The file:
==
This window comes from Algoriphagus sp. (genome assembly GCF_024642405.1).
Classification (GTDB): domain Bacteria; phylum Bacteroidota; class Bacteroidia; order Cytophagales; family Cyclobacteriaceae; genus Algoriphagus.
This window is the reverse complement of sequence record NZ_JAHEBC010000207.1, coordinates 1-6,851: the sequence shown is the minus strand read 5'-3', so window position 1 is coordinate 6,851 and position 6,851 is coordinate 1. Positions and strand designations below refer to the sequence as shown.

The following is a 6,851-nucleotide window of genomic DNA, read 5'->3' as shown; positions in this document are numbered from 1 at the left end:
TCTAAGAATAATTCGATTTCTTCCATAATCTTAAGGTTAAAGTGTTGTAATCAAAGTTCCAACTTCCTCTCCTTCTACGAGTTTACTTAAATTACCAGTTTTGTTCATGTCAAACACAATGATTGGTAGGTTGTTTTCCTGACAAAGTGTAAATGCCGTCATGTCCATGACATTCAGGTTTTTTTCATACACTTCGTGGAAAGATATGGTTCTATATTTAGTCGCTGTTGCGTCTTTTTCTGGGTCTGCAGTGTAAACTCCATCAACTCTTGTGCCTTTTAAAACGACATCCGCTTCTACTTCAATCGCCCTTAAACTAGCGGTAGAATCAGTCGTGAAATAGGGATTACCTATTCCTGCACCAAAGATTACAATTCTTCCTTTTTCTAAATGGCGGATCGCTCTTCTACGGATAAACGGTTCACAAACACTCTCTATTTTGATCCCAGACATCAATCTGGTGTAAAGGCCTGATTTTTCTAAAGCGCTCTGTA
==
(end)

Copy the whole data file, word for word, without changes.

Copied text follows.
This window comes from Algoriphagus sp. (genome assembly GCF_024642405.1).
Classification (GTDB): domain Bacteria; phylum Bacteroidota; class Bacteroidia; order Cytophagales; family Cyclobacteriaceae; genus Algoriphagus.
This window is the reverse complement of sequence record NZ_JAHEBC010000207.1, coordinates 1-6,851: the sequence shown is the minus strand read 5'-3', so window position 1 is coordinate 6,851 and position 6,851 is coordinate 1. Positions and strand designations below refer to the sequence as shown.

The following is a 6,851-nucleotide window of genomic DNA, read 5'->3' as shown; positions in this document are numbered from 1 at the left end:
TCTAAGAATAATTCGATTTCTTCCATAATCTTAAGGTTAAAGTGTTGTAATCAAAGTTCCAACTTCCTCTCCTTCTACGAGTTTACTTAAATTACCAGTTTTGTTCATGTCAAACACAATGATTGGTAGGTTGTTTTCCTGACAAAGTGTAAATGCCGTCATGTCCATGACATTCAGGTTTTTTTCATACACTTCGTGGAAAGATATGGTTCTATATTTAGTCGCTGTTGCGTCTTTTTCTGGGTCTGCAGTGTAAACTCCATCAACTCTTGTGCCTTTTAAAACGACATCCGCTTCTACTTCAATCGCCCTTAAACTAGCGGTAGAATCAGTCGTGAAATAGGGATTACCTATTCCTGCACCAAAGATTACAATTCTTCCTTTTTCTAAATGGCGGATCGCTCTTCTACGGATAAACGGTTCACAAACACTCTCTATTTTGATCCCAGACATCAATCTGGTGTAAAGGCCTGATTTTTCTAAAGCGCTCTGTA